For cervical spine immobilization, a hard cervical collar is applied. The purpose of the cervical collar itself is to place the spine in anatomical alignment with the appropriate alignment and cervical lordosis. Ideally, a cervical collar holds the neck in place to stop flexion, extension and rotation of the spine, with the goal of preventing  potential further movement of any spinal injuries and minimizing further injury to the spinal cord.

The figure below shows a rigid cervical collar (left), not to be confused with a soft collar (right). The soft cervical collar does not immobilize or stabilize the cervical spine and should not be used for cervical spinal immobilization. 



Figure 1. Rigid cervical collar (Left) and soft cervical collar (Right). James Heilman, MD - Own work, CC BY-SA 3.0. Original image located on

Note: Soft collars are not appropriate in trauma or when considering an unstable cervical spine injury.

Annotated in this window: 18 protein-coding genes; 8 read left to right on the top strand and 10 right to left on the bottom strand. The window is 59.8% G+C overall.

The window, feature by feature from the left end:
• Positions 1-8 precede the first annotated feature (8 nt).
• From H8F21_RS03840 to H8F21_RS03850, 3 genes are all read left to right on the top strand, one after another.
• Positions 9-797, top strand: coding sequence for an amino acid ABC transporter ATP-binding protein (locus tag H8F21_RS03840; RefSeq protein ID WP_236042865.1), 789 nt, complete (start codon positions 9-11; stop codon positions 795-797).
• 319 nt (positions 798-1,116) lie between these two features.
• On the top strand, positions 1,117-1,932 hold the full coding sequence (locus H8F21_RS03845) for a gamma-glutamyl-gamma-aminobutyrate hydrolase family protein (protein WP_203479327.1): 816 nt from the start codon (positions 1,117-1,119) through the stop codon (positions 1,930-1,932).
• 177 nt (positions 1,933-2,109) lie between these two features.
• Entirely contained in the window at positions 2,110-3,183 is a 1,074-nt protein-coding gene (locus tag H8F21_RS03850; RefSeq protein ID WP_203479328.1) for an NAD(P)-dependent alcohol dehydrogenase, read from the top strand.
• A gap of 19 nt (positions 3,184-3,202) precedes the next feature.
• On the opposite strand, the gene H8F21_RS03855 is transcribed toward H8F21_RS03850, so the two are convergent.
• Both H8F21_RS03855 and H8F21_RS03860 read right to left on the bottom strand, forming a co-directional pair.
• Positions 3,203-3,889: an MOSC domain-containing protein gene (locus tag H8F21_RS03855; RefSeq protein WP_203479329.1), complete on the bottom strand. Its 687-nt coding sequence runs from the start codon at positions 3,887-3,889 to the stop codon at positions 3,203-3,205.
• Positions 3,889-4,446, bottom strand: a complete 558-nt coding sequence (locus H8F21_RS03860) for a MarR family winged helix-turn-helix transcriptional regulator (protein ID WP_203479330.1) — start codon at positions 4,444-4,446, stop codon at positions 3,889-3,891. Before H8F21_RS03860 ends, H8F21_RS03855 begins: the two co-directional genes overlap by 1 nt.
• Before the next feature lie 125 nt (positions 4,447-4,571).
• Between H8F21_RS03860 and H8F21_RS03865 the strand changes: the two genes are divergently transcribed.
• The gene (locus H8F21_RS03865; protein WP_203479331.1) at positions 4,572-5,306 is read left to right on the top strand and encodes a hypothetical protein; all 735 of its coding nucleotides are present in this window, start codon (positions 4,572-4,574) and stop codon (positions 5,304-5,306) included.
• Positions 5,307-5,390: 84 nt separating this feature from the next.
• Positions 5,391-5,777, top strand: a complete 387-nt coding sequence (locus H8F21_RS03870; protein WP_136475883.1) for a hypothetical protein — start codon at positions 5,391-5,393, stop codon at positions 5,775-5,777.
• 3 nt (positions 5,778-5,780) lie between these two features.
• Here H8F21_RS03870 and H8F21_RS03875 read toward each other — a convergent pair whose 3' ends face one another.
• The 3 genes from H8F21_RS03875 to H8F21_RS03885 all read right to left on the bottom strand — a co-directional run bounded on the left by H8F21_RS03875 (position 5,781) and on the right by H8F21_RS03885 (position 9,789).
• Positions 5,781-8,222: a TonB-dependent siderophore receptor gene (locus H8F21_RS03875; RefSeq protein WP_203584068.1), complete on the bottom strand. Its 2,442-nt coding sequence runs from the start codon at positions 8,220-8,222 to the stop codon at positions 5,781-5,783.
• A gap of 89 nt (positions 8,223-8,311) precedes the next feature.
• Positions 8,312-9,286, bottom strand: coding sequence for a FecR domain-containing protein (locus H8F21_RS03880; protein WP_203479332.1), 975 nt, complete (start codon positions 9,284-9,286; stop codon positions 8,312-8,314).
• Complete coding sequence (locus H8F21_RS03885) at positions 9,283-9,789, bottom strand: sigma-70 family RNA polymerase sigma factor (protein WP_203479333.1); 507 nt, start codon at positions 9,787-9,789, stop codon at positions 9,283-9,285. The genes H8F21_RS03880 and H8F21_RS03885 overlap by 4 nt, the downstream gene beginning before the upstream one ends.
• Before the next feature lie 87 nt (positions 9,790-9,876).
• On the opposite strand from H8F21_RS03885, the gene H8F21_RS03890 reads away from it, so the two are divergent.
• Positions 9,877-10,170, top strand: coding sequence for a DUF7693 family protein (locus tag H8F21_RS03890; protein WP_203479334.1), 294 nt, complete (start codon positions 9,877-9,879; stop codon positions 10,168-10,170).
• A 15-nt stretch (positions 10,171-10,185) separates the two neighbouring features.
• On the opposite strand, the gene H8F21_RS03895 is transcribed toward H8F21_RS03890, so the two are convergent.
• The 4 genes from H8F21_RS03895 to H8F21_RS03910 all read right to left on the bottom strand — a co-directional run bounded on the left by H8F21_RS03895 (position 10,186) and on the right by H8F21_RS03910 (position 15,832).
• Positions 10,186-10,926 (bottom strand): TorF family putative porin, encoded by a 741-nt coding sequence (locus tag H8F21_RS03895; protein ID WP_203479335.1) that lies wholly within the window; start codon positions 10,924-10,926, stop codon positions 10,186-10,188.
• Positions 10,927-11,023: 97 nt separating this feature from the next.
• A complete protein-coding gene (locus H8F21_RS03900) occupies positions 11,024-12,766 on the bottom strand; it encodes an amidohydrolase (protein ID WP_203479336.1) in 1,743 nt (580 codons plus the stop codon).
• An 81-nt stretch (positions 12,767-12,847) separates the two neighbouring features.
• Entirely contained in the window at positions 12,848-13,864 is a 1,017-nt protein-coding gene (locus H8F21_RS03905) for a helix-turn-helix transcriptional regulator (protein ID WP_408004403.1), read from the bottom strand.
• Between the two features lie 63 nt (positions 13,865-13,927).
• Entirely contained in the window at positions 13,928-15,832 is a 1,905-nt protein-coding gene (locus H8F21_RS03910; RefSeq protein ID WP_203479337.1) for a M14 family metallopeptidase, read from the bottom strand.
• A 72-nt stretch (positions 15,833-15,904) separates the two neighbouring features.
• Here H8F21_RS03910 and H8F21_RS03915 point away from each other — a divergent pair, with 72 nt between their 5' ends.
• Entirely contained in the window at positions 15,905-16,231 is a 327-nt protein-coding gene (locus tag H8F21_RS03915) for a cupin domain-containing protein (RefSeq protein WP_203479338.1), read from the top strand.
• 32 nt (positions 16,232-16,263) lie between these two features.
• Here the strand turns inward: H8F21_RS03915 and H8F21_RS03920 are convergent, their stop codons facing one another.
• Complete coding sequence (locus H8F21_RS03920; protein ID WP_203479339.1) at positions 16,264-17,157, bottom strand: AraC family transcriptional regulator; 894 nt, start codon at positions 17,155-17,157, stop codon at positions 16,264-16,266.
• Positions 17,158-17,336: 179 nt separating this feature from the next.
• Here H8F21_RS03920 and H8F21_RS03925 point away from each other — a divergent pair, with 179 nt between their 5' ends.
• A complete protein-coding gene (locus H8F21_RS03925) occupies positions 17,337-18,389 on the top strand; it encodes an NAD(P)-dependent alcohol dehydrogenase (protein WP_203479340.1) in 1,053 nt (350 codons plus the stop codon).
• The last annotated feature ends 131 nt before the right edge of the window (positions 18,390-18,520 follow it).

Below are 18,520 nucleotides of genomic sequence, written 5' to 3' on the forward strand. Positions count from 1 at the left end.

Thoracolumbar  immobilization is achieved with the use of a rigid backboard. The rigid backboard is employed for immobilization of the remaining thoracic and lumbar spine, primarily for transport of the patient by EMS to the ED. Typically it is a large rectangular piece of hard plastic with attached adjustable straps designed to keep the trunk and extremities stable. The goal is to immobilize the patient in the supine position to allow for minimal compression on the spinal cord. Upon arrival to the ED, the  patient should be transitioned off the rigid backboard as soon as reasonably possible, in order to prevent pressure ulcers or other injuries and to improve patient comfort. If there is concern for thoracolumbar spinal injury, manual immobilization precautions can be maintained without the rigid backboard. 


Figure 2. Backboard used for spinal immobilization. Image courtesy of RebelEM and used under the Creative Commons Attribution-NonCommercial-NoDervis 3.0 Unported License. Original image located at:  Spinal Immobilization in Trauma Patients - REBEL EM - Emergency Medicine Blog.